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Tamar Hallerman

Lynn Westmoreland sounds off on race to replace him

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Jan. 14, 2016 -  Atlanta -  U.S. Rep. Lynn Westmoreland, who served in the Georgia House in 1993, was introduced by Rep. Calvin Smyre (left), D - Columbus, as a guest speaker, as Speaker of the House David Ralston looks on.   Westmoreland, who has announced he is not running for reelection to congress.   Activity in the House and Senate was mostly ceremonial today.  Deal administration officials (Chief of Staff Chris Riley and Office of Planning and Budget Director Theresa MacCartney) held a briefing on the FY17 budget and members of the Georgia House Democratic Caucus released it's  2016 legislative agenda.    BOB ANDRES  / BANDRES@AJC.COM

U.S. Rep. Lynn Westmoreland, center, in January 2016. BOB ANDRES / BANDRES@AJC.COM

For the first time in more than a decade, Lynn Westmoreland is sitting on the sidelines as voters in the 3rd Congressional District hit the polls to decide which of more than a half-dozen contenders should assume the seat he’s held for six terms.

In a recent interview, the Coweta County Republican, who announced his retirement from Congress in January, offered no major updates about his own political future. But Westmoreland did sound off on what he thinks voters should be paying attention to as they cast their primary ballots today.

Without mentioning any specific names, Westmoreland threw cold water on candidates who claim they can change Washington politics overnight. The famously candid politician was also critical of so-called “hell no” Republicans who oppose all legislation that is not ideologically pure.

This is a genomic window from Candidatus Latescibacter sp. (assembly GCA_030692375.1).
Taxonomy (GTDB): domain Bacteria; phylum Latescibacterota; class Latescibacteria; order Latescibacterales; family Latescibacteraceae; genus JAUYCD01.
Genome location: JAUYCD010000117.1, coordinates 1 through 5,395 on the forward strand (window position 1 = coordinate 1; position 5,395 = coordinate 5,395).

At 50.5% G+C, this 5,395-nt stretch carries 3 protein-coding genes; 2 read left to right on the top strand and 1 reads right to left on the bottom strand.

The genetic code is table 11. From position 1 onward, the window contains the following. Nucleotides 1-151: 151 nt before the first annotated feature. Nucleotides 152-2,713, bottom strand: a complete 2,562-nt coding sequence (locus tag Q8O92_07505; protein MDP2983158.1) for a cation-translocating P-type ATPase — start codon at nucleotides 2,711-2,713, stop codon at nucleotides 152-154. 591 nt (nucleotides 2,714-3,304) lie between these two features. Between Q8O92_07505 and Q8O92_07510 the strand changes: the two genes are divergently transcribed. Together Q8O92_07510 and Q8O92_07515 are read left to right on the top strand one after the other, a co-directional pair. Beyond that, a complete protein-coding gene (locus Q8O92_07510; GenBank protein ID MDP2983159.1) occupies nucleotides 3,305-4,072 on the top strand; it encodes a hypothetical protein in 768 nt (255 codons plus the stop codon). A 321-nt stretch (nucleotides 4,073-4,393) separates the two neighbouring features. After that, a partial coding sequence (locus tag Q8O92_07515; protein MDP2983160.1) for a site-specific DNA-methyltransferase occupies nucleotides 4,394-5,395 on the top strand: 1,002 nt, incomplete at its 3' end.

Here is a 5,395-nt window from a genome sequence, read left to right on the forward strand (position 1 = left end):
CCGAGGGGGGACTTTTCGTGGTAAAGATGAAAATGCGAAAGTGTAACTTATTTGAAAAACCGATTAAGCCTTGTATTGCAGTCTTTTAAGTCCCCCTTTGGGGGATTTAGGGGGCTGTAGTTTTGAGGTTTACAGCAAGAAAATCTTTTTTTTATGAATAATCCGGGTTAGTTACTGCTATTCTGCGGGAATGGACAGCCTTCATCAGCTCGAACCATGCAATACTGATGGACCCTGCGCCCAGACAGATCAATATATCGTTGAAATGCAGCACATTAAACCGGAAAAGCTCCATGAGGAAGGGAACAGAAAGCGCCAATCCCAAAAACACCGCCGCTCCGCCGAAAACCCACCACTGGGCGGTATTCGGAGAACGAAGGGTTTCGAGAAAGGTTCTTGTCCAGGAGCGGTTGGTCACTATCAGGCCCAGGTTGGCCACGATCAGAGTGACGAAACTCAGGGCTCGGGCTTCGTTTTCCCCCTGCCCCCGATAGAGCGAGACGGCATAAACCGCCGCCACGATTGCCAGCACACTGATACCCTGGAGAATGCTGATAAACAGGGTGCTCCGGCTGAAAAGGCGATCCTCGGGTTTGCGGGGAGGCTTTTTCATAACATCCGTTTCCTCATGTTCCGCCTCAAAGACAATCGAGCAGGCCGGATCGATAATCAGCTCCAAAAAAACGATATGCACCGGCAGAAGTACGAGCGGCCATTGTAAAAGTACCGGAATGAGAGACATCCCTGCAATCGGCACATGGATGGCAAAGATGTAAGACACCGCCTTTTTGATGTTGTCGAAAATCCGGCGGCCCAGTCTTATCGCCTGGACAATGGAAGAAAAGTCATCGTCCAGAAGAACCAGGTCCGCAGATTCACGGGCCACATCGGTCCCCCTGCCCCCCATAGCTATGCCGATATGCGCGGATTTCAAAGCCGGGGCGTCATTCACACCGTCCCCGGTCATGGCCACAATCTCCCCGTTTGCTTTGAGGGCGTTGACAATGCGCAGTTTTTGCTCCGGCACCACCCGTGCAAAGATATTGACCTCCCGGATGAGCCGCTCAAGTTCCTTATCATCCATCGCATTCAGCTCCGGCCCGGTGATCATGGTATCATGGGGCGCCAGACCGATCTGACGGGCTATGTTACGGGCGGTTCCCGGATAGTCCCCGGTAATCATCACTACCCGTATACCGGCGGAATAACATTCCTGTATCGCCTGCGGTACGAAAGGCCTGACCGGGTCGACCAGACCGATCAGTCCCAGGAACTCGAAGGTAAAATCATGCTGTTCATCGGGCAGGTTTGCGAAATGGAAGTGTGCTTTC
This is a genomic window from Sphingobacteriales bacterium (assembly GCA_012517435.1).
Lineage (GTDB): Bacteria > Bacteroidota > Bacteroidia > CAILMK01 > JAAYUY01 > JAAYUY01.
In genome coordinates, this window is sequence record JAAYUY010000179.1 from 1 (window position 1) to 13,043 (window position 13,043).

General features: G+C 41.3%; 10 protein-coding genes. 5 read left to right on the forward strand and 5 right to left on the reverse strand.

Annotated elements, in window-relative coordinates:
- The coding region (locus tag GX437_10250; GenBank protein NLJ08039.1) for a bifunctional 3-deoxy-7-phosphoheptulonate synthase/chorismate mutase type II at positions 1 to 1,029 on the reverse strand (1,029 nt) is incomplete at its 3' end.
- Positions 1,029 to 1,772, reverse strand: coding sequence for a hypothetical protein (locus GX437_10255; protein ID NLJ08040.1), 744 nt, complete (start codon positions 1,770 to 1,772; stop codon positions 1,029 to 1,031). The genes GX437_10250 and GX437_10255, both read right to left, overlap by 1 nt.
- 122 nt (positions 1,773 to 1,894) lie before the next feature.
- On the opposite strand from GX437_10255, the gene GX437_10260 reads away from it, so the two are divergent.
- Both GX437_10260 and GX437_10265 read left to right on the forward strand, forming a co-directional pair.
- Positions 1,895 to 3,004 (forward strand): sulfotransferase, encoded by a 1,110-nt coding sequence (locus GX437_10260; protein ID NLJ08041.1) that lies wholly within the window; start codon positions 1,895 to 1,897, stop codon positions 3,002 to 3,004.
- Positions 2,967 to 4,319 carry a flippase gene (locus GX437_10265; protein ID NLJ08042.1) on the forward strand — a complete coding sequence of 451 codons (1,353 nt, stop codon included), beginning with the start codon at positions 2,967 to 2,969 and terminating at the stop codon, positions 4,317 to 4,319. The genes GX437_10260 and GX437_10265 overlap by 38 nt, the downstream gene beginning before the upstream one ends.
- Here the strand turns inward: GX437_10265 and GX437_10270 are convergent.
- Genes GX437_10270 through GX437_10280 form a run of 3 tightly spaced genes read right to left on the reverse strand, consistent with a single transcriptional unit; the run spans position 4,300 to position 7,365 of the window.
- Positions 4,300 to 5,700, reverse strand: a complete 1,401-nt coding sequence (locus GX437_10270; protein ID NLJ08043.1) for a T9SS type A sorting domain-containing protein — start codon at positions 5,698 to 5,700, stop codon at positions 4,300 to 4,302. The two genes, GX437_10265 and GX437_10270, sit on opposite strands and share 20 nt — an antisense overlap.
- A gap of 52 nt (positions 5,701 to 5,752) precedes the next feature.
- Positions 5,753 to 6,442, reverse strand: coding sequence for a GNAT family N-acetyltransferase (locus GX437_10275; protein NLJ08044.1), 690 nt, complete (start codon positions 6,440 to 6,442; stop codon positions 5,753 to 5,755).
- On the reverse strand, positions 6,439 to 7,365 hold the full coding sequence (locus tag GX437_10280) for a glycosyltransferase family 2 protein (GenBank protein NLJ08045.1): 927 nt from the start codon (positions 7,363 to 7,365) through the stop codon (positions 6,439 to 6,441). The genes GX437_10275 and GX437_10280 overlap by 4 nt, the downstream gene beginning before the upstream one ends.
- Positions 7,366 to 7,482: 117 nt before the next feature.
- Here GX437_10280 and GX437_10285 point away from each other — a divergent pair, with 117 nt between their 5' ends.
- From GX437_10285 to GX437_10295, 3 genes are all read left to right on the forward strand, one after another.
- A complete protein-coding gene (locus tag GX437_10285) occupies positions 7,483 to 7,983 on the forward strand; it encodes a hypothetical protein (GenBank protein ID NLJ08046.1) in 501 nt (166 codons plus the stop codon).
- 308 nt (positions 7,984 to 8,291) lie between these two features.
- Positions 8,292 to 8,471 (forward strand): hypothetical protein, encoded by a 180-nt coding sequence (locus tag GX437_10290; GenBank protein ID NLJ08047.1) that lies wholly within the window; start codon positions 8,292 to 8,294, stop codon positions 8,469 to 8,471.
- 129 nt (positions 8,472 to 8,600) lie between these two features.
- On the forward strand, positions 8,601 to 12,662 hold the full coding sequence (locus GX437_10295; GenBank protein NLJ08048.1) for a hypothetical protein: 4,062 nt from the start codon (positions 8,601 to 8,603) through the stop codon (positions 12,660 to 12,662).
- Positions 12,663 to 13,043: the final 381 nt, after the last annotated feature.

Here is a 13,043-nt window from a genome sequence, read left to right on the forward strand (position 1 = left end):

Some members of the Republican base say “’I want a touchdown or nothing,’ and those plays just don’t happen,” said Westmoreland. He said Democrats during the last seven years have mastered “slowly moving the needle to the left” politically and that Republicans should do the same on the right.

“You have to grind those things out to get to that goal line,” he said, adding, “You’re not going to fix it by getting up there and doing a lot of ‘no’ votes.”

The extroverted lawmaker said voters should seek out a “people person” who is good at building relationships since that is what it takes “to get anything done” on Capitol Hill.

Read more about the race to replace Westmoreland here. 

Westmoreland made a name for himself early in his political career as a fiery conservative insurgent. He eventually became a loyal member of the GOP leadership team, often acting as a liaison between party leaders and conservative Southern Republicans. He flirted with a run for speaker during last fall’s leadership turmoil but ultimately stepped aside when Paul Ryan emerged as the top candidate.

Westmoreland has laid low since he announced in January that he would step down from Congress at the end of the year to spend time with his family – and mull a run for governor in 2018. He gave up his position on the highly influential House Steering Committee earlier this year, transferring the spot to Ranger Republican Tom Graves, and has instead focused on his legislative work.

But Westmoreland did make headlines earlier this month when he urged Republicans to get over the “Never Trump” movement and coalesce behind the billionaire in order to stop Hillary Clinton.

As for what’s next, Westmoreland did not offer any new details but indicated he’s still open to running for elected office:

“We’ve been traveling around the state and talking to people. I love Georgia, I love the people of Georgia and if there’s an opportunity for me to continue to serve people then, you know, I’d certainly like to look at that. But even though you want to serve sometimes people don’t want you to serve so I think what we’re doing is just getting out and making sure that we can really fit in somewhere and continue to serve.”